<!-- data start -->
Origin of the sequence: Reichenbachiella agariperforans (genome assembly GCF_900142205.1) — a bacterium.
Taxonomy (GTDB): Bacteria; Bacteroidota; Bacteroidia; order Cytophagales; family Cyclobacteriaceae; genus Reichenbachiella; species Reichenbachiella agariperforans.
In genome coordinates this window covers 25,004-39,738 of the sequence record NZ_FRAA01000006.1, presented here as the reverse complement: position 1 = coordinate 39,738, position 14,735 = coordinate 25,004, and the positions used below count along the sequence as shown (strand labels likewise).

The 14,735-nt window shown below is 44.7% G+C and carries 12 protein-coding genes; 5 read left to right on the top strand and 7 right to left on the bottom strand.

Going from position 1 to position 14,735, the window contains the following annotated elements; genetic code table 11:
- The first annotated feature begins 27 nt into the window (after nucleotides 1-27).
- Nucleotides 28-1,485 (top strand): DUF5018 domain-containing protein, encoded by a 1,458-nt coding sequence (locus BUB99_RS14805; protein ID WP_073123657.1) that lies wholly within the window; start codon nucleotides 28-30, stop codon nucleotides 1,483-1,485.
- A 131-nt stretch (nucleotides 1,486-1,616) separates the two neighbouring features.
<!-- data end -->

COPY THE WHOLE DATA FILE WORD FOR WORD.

Origin of the sequence: Reichenbachiella agariperforans (genome assembly GCF_900142205.1) — a bacterium.
Taxonomy (GTDB): Bacteria; Bacteroidota; Bacteroidia; order Cytophagales; family Cyclobacteriaceae; genus Reichenbachiella; species Reichenbachiella agariperforans.
In genome coordinates this window covers 25,004-39,738 of the sequence record NZ_FRAA01000006.1, presented here as the reverse complement: position 1 = coordinate 39,738, position 14,735 = coordinate 25,004, and the positions used below count along the sequence as shown (strand labels likewise).

The 14,735-nt window shown below is 44.7% G+C and carries 12 protein-coding genes; 5 read left to right on the top strand and 7 right to left on the bottom strand.

Going from position 1 to position 14,735, the window contains the following annotated elements; genetic code table 11:
- The first annotated feature begins 27 nt into the window (after nucleotides 1-27).
- Nucleotides 28-1,485 (top strand): DUF5018 domain-containing protein, encoded by a 1,458-nt coding sequence (locus BUB99_RS14805; protein ID WP_073123657.1) that lies wholly within the window; start codon nucleotides 28-30, stop codon nucleotides 1,483-1,485.
- A 131-nt stretch (nucleotides 1,486-1,616) separates the two neighbouring features.